With Netflix’s push into the international market, a new Korean series, Kingdom, will make its way into the “Netflix Original” category. Kingdom will be available in 190 countries this Friday, and will add a twist to the historical category, putting zombies into the mix.
Based on the 19th century Joseon Kingdom, which spanned from 1392 to 1910, the series focuses on an area of the kingdom that was plagued by wars and famines, which led to its demise. The historical records that serve as the setting of this story can be found in the Annals of the Joseon Dynasty, particularly the part stating: “In the fall, a mysterious disease began to spread from the west, and in 10 days, tens of thousands of people died in Hanyang [present-day Seoul].”
Despite its historical basis, director Kim Seong-hun (Tunnel) chose to appeal to the masses by adding a horror thriller element of undead plague victims. The lead is a prince played by Ju Ji-hoon, popular for his roles in The Spy Gone North and Along With the Gods. He must fight accusations against him that he betrayed his father, the king, by seeking information about this mysterious plague.
Ryu Seung-ryong (Masquerade), who plays a corrupt politician in the series, shared his thoughts on the Eastern and Western fusion of the show: “Our piece fuses together a local tale with a Western genre in a way that could resonate with a lot of people in different ways. It seems Korean content has been quite largely exposed to non-local viewers but I think [Kingdom] will also promote many other hitherto unknown aspects of Korean beauty.”
Indeed, director Kim wanted to not only combine Eastern and Western culture and ideas, but also add his own twist on horror. “Whether these plague victims ran or moved slowly — which is a trait that could be very important to zombie fanatics — is really only so important in terms of narrative significance. For example, I really thought about how, if they ran, whether such a dynamic athleticism could be utilized to crank up the horror factor,” Kim remarked.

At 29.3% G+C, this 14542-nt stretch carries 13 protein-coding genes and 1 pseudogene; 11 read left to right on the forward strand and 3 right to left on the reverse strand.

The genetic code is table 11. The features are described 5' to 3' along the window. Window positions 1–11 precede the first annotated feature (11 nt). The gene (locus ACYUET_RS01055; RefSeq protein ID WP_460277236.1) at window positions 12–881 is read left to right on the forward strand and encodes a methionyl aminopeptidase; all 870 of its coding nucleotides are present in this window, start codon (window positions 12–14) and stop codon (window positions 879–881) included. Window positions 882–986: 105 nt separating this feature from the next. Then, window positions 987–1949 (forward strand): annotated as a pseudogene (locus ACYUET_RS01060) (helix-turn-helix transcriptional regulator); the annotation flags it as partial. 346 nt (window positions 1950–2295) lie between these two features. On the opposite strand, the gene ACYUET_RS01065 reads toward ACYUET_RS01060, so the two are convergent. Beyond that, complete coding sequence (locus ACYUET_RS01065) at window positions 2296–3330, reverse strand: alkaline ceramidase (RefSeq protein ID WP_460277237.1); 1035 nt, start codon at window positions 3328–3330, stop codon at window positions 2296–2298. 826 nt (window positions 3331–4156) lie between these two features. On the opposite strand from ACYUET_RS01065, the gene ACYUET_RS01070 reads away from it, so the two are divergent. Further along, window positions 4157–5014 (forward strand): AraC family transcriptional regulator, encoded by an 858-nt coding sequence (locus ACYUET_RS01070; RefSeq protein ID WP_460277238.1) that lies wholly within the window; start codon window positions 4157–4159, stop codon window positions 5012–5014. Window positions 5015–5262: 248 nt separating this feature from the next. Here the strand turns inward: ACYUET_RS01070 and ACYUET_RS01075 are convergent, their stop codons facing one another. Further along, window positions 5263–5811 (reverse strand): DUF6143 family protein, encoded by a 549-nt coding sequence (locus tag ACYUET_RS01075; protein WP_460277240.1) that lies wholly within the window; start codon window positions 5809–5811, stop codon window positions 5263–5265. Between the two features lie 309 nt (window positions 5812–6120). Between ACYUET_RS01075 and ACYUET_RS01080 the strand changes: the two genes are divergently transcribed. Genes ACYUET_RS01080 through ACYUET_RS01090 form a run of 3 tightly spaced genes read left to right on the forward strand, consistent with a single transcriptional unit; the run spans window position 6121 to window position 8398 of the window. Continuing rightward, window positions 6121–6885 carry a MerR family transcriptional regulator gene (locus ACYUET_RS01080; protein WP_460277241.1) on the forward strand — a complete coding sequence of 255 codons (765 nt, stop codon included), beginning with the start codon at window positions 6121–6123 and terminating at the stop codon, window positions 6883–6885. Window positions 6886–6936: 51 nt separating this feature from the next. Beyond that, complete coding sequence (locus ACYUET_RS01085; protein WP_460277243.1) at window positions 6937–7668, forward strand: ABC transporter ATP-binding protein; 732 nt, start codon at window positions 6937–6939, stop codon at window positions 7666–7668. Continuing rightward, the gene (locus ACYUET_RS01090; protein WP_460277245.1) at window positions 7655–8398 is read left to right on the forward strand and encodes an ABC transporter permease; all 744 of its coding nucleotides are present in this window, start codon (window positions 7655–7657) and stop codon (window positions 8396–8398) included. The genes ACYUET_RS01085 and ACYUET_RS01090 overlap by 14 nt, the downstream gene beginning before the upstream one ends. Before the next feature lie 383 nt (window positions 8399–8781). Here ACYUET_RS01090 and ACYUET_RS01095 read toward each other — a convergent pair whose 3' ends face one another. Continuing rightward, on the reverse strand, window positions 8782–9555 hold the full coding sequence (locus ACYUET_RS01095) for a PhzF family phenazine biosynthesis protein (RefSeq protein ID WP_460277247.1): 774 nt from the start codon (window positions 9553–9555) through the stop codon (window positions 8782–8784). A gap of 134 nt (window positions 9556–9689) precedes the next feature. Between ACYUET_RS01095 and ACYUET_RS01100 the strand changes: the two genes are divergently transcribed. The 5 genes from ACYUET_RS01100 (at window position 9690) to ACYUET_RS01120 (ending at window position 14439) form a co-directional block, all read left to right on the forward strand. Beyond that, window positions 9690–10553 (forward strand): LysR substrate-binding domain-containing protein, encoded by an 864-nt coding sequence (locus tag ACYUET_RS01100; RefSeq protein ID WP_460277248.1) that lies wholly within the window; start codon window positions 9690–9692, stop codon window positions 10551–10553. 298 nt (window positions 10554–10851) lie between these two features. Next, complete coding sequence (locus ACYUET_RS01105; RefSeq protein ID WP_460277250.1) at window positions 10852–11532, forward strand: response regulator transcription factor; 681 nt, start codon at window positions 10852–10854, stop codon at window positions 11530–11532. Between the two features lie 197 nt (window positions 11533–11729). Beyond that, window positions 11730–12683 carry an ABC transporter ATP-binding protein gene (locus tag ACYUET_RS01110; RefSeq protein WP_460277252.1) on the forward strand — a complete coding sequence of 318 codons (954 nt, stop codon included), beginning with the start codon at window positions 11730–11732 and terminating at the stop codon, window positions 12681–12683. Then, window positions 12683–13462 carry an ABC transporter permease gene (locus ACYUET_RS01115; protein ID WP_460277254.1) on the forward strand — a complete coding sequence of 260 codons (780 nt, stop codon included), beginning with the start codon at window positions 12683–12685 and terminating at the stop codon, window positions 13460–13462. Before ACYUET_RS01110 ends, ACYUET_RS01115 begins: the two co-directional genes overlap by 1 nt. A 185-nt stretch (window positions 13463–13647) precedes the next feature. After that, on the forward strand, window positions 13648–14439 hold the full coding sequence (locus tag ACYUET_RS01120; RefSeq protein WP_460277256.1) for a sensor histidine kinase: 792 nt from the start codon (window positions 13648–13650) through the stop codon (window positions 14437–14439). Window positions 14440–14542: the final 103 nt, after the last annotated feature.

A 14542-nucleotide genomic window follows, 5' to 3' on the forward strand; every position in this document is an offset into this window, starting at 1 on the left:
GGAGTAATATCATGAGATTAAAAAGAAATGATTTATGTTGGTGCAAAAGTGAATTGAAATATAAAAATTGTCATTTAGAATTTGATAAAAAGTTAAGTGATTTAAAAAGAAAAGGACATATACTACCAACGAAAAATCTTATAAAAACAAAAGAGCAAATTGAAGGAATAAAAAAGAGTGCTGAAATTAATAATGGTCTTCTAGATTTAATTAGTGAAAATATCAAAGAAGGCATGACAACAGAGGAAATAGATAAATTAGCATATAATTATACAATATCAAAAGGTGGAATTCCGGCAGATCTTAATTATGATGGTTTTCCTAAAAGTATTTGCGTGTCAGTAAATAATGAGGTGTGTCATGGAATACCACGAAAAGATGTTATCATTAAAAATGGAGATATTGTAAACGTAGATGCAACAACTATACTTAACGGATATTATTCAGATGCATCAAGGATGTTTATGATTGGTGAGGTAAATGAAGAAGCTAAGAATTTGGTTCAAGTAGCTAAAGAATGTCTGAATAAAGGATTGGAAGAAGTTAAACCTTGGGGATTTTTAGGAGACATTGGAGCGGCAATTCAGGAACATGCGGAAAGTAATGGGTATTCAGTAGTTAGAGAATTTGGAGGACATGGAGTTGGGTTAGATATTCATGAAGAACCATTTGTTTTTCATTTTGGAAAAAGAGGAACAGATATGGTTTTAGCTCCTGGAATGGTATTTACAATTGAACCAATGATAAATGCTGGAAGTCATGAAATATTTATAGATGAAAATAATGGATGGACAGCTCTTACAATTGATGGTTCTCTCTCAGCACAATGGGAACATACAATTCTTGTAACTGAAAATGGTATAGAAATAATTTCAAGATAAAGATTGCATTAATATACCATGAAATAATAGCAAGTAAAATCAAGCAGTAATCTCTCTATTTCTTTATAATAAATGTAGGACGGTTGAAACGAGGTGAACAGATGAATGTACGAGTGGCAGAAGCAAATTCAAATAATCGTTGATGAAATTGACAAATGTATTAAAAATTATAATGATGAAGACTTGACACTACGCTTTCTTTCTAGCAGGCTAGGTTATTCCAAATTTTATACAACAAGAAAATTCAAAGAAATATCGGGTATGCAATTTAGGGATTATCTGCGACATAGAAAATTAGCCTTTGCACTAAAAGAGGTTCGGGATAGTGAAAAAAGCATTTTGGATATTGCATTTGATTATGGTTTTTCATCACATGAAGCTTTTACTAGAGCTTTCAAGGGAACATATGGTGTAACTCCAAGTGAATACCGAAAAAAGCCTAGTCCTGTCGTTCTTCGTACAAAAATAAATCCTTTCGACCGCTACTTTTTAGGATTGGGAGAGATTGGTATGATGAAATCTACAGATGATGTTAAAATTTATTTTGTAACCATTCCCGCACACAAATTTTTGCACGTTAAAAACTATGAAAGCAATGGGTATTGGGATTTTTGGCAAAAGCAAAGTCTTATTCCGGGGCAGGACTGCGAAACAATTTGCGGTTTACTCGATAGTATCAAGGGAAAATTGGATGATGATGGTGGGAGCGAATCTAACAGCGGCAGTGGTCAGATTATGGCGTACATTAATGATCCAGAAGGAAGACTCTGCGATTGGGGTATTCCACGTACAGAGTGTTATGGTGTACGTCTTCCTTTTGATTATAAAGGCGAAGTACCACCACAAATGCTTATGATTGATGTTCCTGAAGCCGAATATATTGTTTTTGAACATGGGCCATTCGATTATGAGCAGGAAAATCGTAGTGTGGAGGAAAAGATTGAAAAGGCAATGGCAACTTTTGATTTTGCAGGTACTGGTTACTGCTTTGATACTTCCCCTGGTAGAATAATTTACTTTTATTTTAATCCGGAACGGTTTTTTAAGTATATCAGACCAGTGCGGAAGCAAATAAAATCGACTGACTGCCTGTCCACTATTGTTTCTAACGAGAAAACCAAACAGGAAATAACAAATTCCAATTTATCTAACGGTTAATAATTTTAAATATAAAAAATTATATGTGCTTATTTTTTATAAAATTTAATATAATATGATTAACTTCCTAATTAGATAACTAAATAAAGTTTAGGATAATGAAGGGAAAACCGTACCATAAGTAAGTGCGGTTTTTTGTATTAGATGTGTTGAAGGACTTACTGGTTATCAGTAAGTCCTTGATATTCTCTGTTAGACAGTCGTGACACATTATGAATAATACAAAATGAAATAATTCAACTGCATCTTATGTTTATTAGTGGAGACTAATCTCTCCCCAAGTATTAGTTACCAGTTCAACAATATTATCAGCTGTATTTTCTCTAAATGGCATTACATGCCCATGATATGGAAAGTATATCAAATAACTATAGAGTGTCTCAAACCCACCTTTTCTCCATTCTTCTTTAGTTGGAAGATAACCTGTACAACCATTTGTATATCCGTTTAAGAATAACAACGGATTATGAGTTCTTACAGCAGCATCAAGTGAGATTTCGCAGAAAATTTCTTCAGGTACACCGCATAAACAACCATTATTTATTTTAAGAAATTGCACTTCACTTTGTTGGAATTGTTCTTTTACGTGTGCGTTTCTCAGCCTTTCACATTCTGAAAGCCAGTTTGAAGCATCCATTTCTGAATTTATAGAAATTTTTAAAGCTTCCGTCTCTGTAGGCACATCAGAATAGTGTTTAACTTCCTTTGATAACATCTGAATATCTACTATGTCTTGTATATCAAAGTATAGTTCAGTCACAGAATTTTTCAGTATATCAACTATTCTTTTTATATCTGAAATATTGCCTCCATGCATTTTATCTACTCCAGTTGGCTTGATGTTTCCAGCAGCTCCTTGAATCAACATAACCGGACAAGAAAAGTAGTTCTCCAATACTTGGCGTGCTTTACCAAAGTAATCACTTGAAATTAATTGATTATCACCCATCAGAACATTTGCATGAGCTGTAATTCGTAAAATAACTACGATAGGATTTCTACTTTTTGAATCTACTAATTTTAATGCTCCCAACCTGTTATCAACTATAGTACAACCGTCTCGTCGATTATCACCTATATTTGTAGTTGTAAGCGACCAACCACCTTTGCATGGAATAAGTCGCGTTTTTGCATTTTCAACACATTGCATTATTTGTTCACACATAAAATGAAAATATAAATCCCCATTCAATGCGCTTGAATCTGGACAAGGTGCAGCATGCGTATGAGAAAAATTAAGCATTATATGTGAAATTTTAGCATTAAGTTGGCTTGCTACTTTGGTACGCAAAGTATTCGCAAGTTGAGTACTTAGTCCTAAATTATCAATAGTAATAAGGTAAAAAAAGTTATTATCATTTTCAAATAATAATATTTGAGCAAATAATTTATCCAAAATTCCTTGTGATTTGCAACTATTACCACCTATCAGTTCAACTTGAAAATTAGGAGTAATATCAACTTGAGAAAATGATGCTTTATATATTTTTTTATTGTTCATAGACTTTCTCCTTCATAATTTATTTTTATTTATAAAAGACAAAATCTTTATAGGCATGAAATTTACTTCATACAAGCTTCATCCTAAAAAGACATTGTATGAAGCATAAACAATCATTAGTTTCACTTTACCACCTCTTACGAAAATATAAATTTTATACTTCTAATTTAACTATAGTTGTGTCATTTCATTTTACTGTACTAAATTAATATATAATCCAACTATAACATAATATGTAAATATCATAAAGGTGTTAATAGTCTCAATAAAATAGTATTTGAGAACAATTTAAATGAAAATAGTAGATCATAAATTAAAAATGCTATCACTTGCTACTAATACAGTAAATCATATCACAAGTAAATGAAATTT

Kim Eun-hee, writer of the series, had originally dreamed up the idea back in 2011. A huge zombie fan herself, Kim claimed she wanted “to tell a story about hunger,” but not just physical hunger. “I wanted to portray people who were mistreated by those in power struggling with starvation and poverty through the monsters. Hunger is the most universal human instinct,” Kim explained, adding that it “portrays a void in the heart, or hunger for power.” This led to her desire to portray the zombies in a unique way, going beyond physical hunger. She gleaned a sort of emptiness from the Western zombie films, noticing that “they have been castrated of all other desires other than hunger.” For this reason, she chose to create zombies with insatiable hunger in the most human ways, not just as animalistic cannibals.
Netflix has already agreed to a second series of Kingdom. Director Kim explained that the plan was for it to be a three-part series. “The first season will end at a very opportune, climactic moment,” Kim explained. “I am looking forward to the next season as well.”